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May 22, 2020,
16:15 CEST

Tropical Cyclone
Northern Indian Ocean
16 - 21 May 2020

Cyclone AMPHAN at its peak intensitiy on 18 May
Source: NASA Worldview

Super Cyclonic Storm AMPHAN reached 1-minute sustained winds of up to 260 kph and became the strongest tropical cyclone in the North Indian Ocean on record (tied with GONU 2007). It made landfall in the western part of the Ganges Delta and led to severe storm damage and flooding in West Bengal and low-lying parts of Bangladesh. Precipitation up to 261 mm/24h.

The development of Super Cyclonic Storm AMPHAN started on 13 May when an area of low pressure developed in the southeast of the Bay of Bengal. An almost ideal distance to the equator, sea surface temperatures of more than 30°C and low vertical wind shear provided a favourable environment. The India Meterological Department classified the system, which was still located in the south of the Bay of Bengal, as a Tropical Depression on 16 May. In the further course, bands of deep convection formed near the circulation centre. The system was then upgraded to a Cyclonic Storm and named AMPHAN.

AMPHAN trajectory, source: NOAA and NASA

While on 17 May, light shear winds in the northern and southern vicinity initially prevented further intensification, the cyclone underwent and explosive intensification shortly afterwards. Within 6 hours the 1-minute sustained winds increased from 135 kph (equals Category 1) to 210 kph (equals Category 4). Another 12 hours later, on 18 May at about 12 UTC, AMPHAN reached its peak intensity with 1-minute sustained winds of 265 kph, which corresponds to Category 5. This makes AMPHAN the first Super Cyclonic Storm in the Bay of Bengal since ODISHA (1999) and the second strongest tropical cyclone of 2020 (behind HAROLD with 1-minute sustained winds of 270 kph).

Satellite image and cloud top temperatures at AMPHANs peak intensitiy on 18 May, source: NASA

An incomplete eyewall replacement cycle caused dry mid-level air to be sucked into the centre in the northwestern part of the storm. The proximity to the Indian peninsula also resulted in increased vertical wind shear due to the adjacent monsoon winds. Under moderate weakening, AMPHAN moved north with a displacement speed of 10-15 kph and made landfall as a Very Cyclonic Storm on 20 May at 12 UTC in the westernmost part of the Ganges Delta, about 110 km south of Calcutta. The wind speeds at that time were still around 155 kph, which is category 2 on the Saffir Simpson scale.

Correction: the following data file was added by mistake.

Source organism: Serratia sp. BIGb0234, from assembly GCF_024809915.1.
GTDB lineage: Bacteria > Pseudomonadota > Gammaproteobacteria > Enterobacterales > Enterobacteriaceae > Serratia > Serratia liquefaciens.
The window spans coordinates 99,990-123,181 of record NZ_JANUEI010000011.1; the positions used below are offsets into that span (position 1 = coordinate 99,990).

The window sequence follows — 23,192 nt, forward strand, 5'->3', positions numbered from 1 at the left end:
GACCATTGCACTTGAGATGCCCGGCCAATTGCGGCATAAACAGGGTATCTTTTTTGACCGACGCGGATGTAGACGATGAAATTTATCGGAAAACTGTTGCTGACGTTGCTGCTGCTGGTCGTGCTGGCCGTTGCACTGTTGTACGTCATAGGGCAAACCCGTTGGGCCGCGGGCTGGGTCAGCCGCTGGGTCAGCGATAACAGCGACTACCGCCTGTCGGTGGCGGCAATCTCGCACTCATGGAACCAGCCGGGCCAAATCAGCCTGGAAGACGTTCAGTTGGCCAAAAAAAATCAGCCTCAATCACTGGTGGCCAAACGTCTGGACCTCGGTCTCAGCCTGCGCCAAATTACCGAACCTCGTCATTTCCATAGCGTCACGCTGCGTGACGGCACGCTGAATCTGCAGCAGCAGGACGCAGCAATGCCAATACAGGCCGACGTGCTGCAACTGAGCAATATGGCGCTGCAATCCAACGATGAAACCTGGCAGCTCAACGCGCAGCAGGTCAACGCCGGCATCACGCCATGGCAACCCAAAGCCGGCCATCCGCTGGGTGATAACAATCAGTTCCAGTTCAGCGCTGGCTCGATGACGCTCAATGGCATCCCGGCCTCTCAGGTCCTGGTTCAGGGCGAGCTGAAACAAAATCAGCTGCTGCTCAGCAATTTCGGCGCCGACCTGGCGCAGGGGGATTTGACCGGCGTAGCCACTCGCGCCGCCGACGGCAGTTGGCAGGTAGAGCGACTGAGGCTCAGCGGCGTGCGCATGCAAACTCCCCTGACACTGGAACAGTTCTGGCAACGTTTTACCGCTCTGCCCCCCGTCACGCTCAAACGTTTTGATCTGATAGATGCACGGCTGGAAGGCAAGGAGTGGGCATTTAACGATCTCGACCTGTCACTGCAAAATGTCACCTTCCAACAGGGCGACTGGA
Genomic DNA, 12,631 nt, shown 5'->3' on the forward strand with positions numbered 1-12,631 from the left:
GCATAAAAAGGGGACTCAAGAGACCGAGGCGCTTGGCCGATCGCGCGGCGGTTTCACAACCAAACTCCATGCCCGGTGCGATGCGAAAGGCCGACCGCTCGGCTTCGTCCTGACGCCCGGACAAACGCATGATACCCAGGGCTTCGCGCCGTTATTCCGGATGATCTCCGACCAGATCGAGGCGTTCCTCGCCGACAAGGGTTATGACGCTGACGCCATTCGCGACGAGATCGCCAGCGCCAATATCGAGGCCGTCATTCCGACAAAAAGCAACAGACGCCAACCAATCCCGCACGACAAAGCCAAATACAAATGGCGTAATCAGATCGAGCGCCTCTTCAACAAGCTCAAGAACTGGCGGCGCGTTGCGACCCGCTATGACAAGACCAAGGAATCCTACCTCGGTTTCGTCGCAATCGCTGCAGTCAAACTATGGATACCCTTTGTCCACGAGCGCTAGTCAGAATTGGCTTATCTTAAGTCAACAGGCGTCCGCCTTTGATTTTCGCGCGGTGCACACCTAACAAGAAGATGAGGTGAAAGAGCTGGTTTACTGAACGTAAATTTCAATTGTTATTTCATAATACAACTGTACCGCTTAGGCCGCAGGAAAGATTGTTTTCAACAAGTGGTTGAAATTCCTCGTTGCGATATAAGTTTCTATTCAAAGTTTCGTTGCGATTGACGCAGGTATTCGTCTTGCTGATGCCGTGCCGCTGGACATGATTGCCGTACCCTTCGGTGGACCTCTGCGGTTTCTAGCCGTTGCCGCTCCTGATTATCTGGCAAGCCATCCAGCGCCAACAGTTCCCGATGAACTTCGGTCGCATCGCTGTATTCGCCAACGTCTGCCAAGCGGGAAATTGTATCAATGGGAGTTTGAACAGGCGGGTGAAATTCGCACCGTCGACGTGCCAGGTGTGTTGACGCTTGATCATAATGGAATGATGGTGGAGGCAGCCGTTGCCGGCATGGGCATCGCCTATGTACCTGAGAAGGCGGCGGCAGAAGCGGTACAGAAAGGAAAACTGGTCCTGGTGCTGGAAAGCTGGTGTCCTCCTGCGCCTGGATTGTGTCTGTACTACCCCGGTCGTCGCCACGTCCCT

Satellite image and cloud top temperatures at AMPHANs landfall on 20 May, source: NASA

The stormy winds from AMPHAN caused damage to infrastructure and the electricity network in many coastal areas. The latter, in combination with the overnight darkness (the land fall occurred late in the evening in local time) made many rescue and evacuation measures difficult. Especially in the area of the Ganges Delta a considerable storm surge of up to 5m occurred. Due to the south-to-north trajectory of the cyclone and the funnel-like shape of the Bay of Bengal, huge amounts of water were forced into the river mouths. The shallow water depth in the shore area allows the tide to penetrate far inland. In addition, precipitation of up to 261 mm/24h led to catastrophic flooding.

GDACS risk overview and storm surge height, source: GDACS and INCOIS

In general, the areas bordering the Bay of Bengal are very vulnerable to tropical cyclones. According to a list by wunderground, 26 of the 35 deadliest tropical cyclones have occurred in the Bay of Bengal. In these storms the high mortality is mainly due to the enormous storm surges. In the past two decades, 69% of the deaths caused by tropical cyclones worldwide occurred in Bangladesh or India. The effects of AMPHAN were also felt far inland. In the north of Bangladesh, i.e. on the southern side of the Himalayan Mountains, there were enormous stagnant rainfalls of up to 162 mm/24h. This precipitation also led to an increase in flooding in the coastal areas of India and Bangladesh, because the water masses falling from the Himalayan Mountains flowed south into the Ganges Delta.

Location 24h Precipitation in mm Date
Paradip (IN)
Digha (IN)
Balasore (IN)
Chandbali (IN)
Location 24h Precipitation in mm Date
Paradip (IN)
Chuadanga (BD)
Mymensingh (BD)
Netrokona Sadar (BD)
Rajarhat (IN)
Tangail (BD)
Bogra (BD)
Barapani (IN)

Text: FS
May 22, 2020

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